Taken aback by how mediocre this book is

There’s something about mystery and suspense novels that capture my attention and make me want to read more. Not knowing who is responsible for an unlawful act makes me want to finish it and find out.

Norah McClintock’s Taken is just the kind of book I love to open and lose all my focus to—that is, after getting past the tedious beginning. Although the story starts off slow, and honestly uninteresting, the more I proceeded, the better it got. Truthfully, I wanted to stop reading after the first couple of pages. A few chapters later, I came to realize that it wasn’t so bad, I’m just impatient and I like to get straight to the point. I’d tell someone to avoid reading this book if they’re the same way. For anyone who does end up starting Taken, they definitely don’t want to miss the unexpected plot twist at the end.

Anyone looking to read this chilling story, be warned. It’s pretty hard talking about the book without spoiling some plot twists.

The book revolves around Stephanie Rawls, a young girl who fits the description of a serial killer in Ontario; teenage, brunette girl who also walks home from school. When Stephanie goes missing, it’s easy to assume this was the act of the person who kidnapped the other two girls who were later found dead a few days after their abduction. This part captivated me the most. I expected the person who kidnapped the other girls to be the culprit.

This was not the case.

Before the book gets into Stephanie being ‘taken,’ the readers are shown her family life and how miserable she believes it is. Because of this, her mother sends her to live with her grandfather for a couple months. While her mom was getting close to another man, Stephanie was learning basic survival skills; these strengths come in handy later on in the story.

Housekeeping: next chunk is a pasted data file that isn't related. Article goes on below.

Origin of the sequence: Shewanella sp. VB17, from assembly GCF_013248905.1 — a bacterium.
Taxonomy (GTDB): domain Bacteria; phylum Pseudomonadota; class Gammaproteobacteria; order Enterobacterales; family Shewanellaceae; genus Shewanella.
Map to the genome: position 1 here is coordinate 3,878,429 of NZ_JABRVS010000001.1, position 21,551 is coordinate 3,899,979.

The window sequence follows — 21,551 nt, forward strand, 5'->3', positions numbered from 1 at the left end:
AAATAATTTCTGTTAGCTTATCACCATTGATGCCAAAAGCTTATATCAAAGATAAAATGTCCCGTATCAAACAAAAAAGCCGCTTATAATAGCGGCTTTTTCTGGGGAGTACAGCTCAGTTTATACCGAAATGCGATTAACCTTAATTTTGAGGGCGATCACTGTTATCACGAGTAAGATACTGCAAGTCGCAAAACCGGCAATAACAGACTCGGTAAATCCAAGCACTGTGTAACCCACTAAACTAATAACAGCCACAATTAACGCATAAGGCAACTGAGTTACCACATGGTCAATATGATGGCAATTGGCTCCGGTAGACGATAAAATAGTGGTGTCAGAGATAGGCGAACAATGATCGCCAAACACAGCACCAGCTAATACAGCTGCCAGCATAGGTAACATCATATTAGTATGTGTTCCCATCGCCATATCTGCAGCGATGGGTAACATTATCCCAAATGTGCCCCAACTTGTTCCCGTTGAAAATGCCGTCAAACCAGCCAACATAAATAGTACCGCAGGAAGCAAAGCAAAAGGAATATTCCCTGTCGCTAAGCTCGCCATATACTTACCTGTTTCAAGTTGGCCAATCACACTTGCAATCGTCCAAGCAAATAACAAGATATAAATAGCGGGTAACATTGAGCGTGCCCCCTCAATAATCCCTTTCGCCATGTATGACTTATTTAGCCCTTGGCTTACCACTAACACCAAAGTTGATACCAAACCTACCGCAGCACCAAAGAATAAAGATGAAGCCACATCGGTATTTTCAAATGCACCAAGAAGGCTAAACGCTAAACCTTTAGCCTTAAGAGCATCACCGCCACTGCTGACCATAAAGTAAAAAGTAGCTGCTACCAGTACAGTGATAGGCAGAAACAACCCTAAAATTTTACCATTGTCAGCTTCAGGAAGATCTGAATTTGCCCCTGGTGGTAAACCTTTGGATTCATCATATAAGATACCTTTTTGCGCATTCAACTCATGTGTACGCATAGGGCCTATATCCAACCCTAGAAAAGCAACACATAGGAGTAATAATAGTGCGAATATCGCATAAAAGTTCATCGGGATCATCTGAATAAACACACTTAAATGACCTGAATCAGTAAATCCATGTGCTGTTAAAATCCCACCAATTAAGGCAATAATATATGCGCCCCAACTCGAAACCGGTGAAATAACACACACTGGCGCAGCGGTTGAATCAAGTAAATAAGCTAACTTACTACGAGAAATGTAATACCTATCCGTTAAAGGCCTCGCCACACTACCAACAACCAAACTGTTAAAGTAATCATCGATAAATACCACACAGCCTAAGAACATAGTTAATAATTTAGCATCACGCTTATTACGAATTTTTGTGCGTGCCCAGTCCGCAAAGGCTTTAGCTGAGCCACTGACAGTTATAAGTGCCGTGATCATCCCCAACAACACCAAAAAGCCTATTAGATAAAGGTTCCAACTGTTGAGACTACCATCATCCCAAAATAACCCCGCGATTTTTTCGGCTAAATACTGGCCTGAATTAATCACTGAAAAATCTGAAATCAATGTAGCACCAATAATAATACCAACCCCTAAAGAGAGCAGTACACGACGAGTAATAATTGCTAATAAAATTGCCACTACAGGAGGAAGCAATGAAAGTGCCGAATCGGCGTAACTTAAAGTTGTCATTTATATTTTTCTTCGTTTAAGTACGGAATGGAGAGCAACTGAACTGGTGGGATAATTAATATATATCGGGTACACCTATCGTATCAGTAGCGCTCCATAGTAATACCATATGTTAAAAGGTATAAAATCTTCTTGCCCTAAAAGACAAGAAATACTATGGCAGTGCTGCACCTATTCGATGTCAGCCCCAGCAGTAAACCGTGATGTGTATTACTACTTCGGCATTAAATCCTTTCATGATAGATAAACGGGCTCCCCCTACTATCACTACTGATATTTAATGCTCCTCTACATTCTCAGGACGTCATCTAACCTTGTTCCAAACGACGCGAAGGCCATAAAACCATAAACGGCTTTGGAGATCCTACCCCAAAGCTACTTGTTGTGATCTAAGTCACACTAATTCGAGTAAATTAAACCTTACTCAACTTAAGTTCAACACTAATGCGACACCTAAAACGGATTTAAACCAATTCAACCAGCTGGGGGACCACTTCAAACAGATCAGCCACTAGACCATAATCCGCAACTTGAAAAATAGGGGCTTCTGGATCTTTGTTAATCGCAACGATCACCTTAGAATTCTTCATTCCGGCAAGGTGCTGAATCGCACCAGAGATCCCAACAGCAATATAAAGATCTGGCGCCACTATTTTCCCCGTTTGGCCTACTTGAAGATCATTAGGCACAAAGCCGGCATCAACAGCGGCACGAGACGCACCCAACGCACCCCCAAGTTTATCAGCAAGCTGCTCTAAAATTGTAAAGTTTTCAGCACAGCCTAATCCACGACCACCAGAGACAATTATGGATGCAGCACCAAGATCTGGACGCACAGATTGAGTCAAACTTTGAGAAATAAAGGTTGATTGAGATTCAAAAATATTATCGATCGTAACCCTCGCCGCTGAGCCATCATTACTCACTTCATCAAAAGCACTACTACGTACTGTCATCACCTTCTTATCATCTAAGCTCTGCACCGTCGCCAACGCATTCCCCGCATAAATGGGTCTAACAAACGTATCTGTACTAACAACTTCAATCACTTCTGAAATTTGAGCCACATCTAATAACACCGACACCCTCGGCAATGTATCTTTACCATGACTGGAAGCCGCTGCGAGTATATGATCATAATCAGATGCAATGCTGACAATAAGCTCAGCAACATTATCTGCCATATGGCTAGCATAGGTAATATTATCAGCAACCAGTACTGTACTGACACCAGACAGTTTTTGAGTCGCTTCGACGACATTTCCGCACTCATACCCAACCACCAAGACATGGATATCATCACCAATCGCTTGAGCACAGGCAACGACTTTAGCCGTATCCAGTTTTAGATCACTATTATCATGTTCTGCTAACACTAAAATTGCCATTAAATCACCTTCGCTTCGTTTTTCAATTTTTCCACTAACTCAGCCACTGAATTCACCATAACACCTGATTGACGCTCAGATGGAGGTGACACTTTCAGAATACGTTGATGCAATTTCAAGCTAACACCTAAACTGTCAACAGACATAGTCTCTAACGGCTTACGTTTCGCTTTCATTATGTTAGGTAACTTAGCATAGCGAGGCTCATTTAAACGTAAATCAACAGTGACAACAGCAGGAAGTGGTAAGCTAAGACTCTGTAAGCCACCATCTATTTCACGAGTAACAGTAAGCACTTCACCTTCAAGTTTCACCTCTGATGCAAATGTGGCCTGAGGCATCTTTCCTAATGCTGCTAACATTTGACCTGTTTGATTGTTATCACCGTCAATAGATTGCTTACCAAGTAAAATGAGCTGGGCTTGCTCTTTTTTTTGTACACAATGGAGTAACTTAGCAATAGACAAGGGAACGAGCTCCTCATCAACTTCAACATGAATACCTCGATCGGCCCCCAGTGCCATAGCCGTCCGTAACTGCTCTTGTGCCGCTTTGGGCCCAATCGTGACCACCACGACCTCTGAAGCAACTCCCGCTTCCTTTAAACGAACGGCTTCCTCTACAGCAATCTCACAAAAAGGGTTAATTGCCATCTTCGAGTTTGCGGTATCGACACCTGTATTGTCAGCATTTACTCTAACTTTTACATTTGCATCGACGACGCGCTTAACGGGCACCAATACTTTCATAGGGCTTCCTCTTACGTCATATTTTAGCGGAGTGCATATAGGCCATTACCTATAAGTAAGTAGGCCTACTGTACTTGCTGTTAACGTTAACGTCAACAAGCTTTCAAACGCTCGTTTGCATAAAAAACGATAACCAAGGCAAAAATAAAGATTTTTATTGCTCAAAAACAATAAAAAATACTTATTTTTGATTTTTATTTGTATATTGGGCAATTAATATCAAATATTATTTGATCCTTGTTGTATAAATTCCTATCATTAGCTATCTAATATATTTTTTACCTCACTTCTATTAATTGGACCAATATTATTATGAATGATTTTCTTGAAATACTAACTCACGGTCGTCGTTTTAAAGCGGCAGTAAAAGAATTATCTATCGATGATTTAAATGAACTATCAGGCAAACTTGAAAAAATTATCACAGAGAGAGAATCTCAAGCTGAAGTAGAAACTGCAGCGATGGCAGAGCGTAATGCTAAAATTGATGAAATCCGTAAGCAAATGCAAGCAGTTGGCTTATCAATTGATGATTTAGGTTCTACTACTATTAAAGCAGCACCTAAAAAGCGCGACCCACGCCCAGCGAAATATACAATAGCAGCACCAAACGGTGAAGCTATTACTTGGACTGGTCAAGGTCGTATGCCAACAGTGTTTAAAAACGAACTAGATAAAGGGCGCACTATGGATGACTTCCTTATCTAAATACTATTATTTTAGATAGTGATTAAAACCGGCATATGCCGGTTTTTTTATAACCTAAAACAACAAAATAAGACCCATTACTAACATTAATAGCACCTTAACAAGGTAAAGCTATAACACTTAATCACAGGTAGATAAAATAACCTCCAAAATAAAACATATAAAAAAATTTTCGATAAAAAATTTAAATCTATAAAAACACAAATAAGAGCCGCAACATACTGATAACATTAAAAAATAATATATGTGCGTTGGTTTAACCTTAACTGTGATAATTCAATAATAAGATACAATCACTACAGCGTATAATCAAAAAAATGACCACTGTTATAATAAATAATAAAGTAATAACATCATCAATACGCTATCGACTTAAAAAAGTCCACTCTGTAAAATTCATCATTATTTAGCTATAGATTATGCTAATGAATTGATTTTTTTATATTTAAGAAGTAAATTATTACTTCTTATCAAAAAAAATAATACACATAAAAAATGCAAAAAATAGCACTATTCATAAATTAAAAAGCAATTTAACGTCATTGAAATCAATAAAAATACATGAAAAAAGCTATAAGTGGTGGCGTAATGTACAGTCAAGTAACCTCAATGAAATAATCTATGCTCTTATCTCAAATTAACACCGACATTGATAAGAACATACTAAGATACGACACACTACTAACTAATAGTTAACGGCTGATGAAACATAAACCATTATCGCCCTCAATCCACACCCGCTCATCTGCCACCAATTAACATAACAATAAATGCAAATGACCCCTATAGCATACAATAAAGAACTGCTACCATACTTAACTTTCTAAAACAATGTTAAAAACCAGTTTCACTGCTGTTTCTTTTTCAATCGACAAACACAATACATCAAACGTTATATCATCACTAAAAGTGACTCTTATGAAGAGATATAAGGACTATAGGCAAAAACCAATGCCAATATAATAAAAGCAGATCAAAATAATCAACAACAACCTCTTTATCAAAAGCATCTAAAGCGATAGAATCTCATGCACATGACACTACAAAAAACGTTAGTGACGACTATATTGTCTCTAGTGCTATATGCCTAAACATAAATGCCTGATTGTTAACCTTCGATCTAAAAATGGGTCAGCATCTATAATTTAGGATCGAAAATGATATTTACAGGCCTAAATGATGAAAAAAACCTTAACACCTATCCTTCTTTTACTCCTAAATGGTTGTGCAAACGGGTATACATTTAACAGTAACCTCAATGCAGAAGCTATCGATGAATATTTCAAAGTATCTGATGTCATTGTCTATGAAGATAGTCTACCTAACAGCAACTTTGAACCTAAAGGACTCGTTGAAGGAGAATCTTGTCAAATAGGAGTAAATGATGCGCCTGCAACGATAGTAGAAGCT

Half of the story describes the way Stephanie tries to escape from the shack in the woods where her kidnapper ties her up. From eating insects to trying to survive with a sprained ankle, Stephanie ventures the hidden forest for safety. Stephanie is known for constantly running away, so when she actually goes missing, she fears no one will take her seriously. This turns into reality when she finally is able to find safety.

I enjoy how I was able to feel what she felt throughout the book. I know I wouldn’t last a day in her shoes; if it weren’t for the skills her grandfather taught her, she wouldn’t either. I’ll admit, the book wasn’t as creepy as I hoped it would be. I expected gruesome details, but the book did not deliver until the last two chapters. Most of the story is Stephanie trying to survive, and although it is interesting to find out what she will do next, it didn’t quite capture my attention. I would prefer knowing more about what happened to the other girls, what the kidnapper does when they realize Stephanie is gone, just general information. The lack of details disappointed me.

The way Stephanie finds out who abducted her sent shivers down my spine. This book teaches people not to trust just anyone and to always be aware of their surroundings. Overall, I give it three out of five stars, and I recommend it to anyone who enjoys a good thriller. Although her writing style wasn’t the best—it made me feel like I was reading a 15-year-old’s text messages at times—the plot was something I enjoyed along with the unpredictable ending.